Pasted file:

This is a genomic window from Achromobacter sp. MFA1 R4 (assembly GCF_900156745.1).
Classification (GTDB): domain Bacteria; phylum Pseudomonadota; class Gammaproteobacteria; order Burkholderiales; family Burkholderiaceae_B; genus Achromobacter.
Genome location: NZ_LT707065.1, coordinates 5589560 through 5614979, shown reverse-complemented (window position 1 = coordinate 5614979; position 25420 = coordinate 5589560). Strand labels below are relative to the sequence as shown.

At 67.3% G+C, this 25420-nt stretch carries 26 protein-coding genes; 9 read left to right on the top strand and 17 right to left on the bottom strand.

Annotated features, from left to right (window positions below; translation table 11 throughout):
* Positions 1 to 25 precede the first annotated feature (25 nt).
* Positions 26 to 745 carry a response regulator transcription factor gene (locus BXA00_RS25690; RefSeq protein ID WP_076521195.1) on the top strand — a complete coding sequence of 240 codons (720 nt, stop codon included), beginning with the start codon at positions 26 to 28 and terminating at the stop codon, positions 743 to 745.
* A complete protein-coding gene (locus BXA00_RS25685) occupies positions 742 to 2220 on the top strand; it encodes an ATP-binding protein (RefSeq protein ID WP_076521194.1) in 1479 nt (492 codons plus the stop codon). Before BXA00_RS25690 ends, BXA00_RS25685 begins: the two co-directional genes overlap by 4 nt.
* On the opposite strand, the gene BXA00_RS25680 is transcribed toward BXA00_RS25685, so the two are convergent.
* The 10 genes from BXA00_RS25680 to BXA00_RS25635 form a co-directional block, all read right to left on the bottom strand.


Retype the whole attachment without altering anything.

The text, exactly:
This is a genomic window from Achromobacter sp. MFA1 R4 (assembly GCF_900156745.1).
Classification (GTDB): domain Bacteria; phylum Pseudomonadota; class Gammaproteobacteria; order Burkholderiales; family Burkholderiaceae_B; genus Achromobacter.
Genome location: NZ_LT707065.1, coordinates 5589560 through 5614979, shown reverse-complemented (window position 1 = coordinate 5614979; position 25420 = coordinate 5589560). Strand labels below are relative to the sequence as shown.

At 67.3% G+C, this 25420-nt stretch carries 26 protein-coding genes; 9 read left to right on the top strand and 17 right to left on the bottom strand.

Annotated features, from left to right (window positions below; translation table 11 throughout):
* Positions 1 to 25 precede the first annotated feature (25 nt).
* Positions 26 to 745 carry a response regulator transcription factor gene (locus BXA00_RS25690; RefSeq protein ID WP_076521195.1) on the top strand — a complete coding sequence of 240 codons (720 nt, stop codon included), beginning with the start codon at positions 26 to 28 and terminating at the stop codon, positions 743 to 745.
* A complete protein-coding gene (locus BXA00_RS25685) occupies positions 742 to 2220 on the top strand; it encodes an ATP-binding protein (RefSeq protein ID WP_076521194.1) in 1479 nt (492 codons plus the stop codon). Before BXA00_RS25690 ends, BXA00_RS25685 begins: the two co-directional genes overlap by 4 nt.
* On the opposite strand, the gene BXA00_RS25680 is transcribed toward BXA00_RS25685, so the two are convergent.
* The 10 genes from BXA00_RS25680 to BXA00_RS25635 form a co-directional block, all read right to left on the bottom strand.